Currently, there are no federal laws requiring an employer to provide holiday pay for their employees. Holiday pay is strictly a voluntary benefit offered by employers who wish to foster a positive company morale and bolster employee benefits packages. Indeed, the more lucrative the holiday pay, the more likely employees are to feel valued and appreciated. Especially if this benefit is defined in relative terms, such as in an annual benefit statement.
Understanding a Typical Holiday Pay Package
Many employers provide 1-5 paid holiday days, while others offer up to 10 paid days of holiday time off. Very few will offer the full 13 days of federally-recognized legal holidays, but there’s no doubt your employees will appreciate their place of work all the more if your company does. When added to other types of paid time off, including sick leave and vacation pay, this can represent upwards of an additional 13% of the salary for each employee (e.g., $5,200 for an employee with a $40,000 annual salary if you provide paid time off for 13 holidays, 15 vacation days, 5 sick days, plus bereavement or jury time off). Of course, the final value should be detailed in the employee compensation reports provided annually to your employees.
What Are Federally Recognized Holidays?
Employers may choose to offer holiday pay for any of the following federally recognized holidays.
- New Year’s Day
- Martin Luther King Day
- President’s Day
- Easter/Good Friday
- Memorial Day
- Independence Day
- Labor Day
- Columbus Day
- Veteran’s Day
- Thanksgiving Day (2 days)
- Christmas (2 days)
Are Companies Required to Accommodate Religious Holidays?
Religious holidays can be a tricky issue for companies, depending on the number of employees on staff, especially if those employees hold drastically different religious and cultural beliefs. Legal statutes require the reasonable accommodation of religious holidays. As such, many employers will offer 1-2 floating holidays in lieu of the holidays listed above. Let’s face it, few people may choose to celebrate Columbus Day, but there may be several employees who wish to celebrate Yom Kippur. By offering floating holidays, instead of sticking strictly to the federal holiday schedule, you allow employees to select the days which mean the most to them.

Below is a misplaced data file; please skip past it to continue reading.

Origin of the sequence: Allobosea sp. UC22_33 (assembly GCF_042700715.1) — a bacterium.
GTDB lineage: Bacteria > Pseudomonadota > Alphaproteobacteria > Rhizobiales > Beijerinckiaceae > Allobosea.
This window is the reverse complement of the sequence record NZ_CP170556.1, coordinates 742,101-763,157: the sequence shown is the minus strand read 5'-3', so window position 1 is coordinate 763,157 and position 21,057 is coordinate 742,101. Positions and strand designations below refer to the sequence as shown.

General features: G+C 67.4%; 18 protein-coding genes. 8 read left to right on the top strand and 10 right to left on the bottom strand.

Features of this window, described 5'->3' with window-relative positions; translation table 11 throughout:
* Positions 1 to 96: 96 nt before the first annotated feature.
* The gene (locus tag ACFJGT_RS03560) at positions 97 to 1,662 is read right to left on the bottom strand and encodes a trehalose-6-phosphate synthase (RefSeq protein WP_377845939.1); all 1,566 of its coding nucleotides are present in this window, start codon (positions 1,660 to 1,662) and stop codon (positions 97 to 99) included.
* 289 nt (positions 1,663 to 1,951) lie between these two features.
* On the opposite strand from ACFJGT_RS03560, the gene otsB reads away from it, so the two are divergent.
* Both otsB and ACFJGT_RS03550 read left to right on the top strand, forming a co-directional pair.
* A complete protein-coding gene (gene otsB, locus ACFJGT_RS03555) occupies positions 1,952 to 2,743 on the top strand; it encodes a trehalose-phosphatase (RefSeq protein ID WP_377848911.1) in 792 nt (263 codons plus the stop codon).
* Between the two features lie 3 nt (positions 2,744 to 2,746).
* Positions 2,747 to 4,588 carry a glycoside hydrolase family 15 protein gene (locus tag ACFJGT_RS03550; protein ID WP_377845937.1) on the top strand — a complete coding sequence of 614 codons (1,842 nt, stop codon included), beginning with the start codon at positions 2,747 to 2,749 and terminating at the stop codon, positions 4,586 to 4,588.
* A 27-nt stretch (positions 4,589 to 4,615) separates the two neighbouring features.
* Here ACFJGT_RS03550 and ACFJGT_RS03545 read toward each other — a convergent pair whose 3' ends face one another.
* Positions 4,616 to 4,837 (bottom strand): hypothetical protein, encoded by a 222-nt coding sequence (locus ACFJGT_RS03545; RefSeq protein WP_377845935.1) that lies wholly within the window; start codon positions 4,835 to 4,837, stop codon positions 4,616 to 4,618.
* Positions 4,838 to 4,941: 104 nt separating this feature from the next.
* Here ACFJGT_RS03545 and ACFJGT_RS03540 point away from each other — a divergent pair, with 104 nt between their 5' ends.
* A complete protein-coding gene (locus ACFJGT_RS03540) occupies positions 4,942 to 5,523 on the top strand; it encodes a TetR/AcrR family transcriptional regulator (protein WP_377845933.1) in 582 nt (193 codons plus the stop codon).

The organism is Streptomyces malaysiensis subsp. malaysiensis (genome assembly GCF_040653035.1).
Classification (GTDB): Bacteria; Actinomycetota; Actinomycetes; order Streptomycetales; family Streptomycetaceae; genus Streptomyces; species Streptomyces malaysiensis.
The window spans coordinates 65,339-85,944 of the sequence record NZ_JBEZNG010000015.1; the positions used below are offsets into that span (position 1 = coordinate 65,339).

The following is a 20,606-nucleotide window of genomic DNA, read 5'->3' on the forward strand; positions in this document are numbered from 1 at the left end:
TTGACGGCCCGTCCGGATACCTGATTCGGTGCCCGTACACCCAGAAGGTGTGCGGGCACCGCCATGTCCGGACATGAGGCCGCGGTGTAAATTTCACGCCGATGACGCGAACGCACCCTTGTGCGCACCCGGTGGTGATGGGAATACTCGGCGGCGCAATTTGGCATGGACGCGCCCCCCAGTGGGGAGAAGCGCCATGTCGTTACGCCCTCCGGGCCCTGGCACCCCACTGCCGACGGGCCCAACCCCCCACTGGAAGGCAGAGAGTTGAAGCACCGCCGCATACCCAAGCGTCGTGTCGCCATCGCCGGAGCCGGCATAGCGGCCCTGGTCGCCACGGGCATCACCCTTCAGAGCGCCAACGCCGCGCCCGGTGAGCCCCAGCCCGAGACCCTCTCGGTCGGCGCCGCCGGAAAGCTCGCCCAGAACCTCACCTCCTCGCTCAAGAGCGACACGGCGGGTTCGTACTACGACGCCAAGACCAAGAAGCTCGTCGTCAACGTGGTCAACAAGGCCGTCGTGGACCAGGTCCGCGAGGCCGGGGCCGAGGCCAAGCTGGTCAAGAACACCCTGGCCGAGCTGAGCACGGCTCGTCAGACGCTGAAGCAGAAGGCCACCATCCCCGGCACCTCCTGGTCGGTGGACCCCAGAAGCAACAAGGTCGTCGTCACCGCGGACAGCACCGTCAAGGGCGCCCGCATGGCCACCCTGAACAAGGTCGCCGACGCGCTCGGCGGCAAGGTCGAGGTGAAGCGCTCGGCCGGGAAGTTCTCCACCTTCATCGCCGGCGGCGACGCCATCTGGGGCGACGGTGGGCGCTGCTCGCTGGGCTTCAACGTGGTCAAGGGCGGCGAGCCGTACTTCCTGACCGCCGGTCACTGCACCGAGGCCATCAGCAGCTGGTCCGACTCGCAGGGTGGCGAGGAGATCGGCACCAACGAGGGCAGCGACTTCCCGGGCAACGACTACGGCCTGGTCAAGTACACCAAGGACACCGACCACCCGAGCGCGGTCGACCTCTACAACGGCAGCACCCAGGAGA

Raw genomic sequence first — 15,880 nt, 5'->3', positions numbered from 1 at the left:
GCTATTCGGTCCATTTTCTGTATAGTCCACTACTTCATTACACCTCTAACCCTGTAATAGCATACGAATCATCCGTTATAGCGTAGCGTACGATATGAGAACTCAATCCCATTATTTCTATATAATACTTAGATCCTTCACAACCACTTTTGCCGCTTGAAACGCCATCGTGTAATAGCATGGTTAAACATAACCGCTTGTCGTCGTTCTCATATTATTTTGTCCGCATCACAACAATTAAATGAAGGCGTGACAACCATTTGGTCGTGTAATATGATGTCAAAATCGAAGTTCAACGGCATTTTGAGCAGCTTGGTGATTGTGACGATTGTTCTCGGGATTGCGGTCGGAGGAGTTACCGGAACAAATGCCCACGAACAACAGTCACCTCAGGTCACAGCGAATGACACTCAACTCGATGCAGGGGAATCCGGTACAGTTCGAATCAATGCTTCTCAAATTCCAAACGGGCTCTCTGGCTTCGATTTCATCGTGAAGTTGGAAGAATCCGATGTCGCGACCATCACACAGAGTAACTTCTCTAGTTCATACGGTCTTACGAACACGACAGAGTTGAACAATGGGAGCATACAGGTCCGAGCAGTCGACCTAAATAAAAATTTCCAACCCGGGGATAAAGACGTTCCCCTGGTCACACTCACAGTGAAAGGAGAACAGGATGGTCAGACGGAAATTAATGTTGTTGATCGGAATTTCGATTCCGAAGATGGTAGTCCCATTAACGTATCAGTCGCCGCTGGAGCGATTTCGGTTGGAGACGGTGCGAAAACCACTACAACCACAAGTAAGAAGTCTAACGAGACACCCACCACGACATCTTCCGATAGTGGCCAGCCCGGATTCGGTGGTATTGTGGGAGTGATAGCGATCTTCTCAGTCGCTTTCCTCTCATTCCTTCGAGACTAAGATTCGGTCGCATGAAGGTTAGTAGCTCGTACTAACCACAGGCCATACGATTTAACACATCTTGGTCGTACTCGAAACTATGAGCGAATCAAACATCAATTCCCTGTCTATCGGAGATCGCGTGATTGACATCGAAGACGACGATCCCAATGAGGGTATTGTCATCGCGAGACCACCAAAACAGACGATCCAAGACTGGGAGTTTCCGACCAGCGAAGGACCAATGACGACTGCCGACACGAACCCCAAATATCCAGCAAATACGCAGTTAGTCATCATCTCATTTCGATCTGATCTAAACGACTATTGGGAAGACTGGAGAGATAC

Must Holiday Pay Packages Be the Same for Everyone?
As long as your policy doesn’t discriminate based on age, gender, race or other protected classifications, policies may vary based on position within the company. For example, many companies will offer holiday pay to full-time staff, but not to part-time employees. When in doubt, seek the expertise of a compensation specialist to ensure compliance with labor policies.
Holiday Pay and Overtime
Employees often believe that holiday pay equals premium or overtime pay. This is simply not true. There are no requirements that mandate an employer pay overtime for holidays. In fact, in most cases there are no requirements that stipulate civilian employers must offer paid time off for holidays, vacation or illness. But if you do, you should detail it in your annual total compensation report!
Furthermore, holiday hours cannot be factored into the overtime calculations for the employee. Employees are only eligible for overtime if the actual number of hours worked for that week exceed 40 hours (and not a combination of holiday hours and hours worked that surpass 40 hours for the week).
Documentation and Holiday Pay
Holiday pay varies greatly from company to company. As such, it is vital that organizations outline their leave and holiday policies carefully to avoid employee confusion. As long as holiday pay is offered in accordance with established company policy, employers have the flexibility to create a policy that works best for their unique environment.
Lastly, all paid leave, including holiday pay, should be documented in the annual employee compensation reports. If your company is one with a more generous holiday pay package, let your people know. Such reports provide employees with a snapshot of their total compensation picture. Affordable online reporting systems, like those offered from COMPackage, can assist your organization with creating employee compensation reports that increase overall employee morale.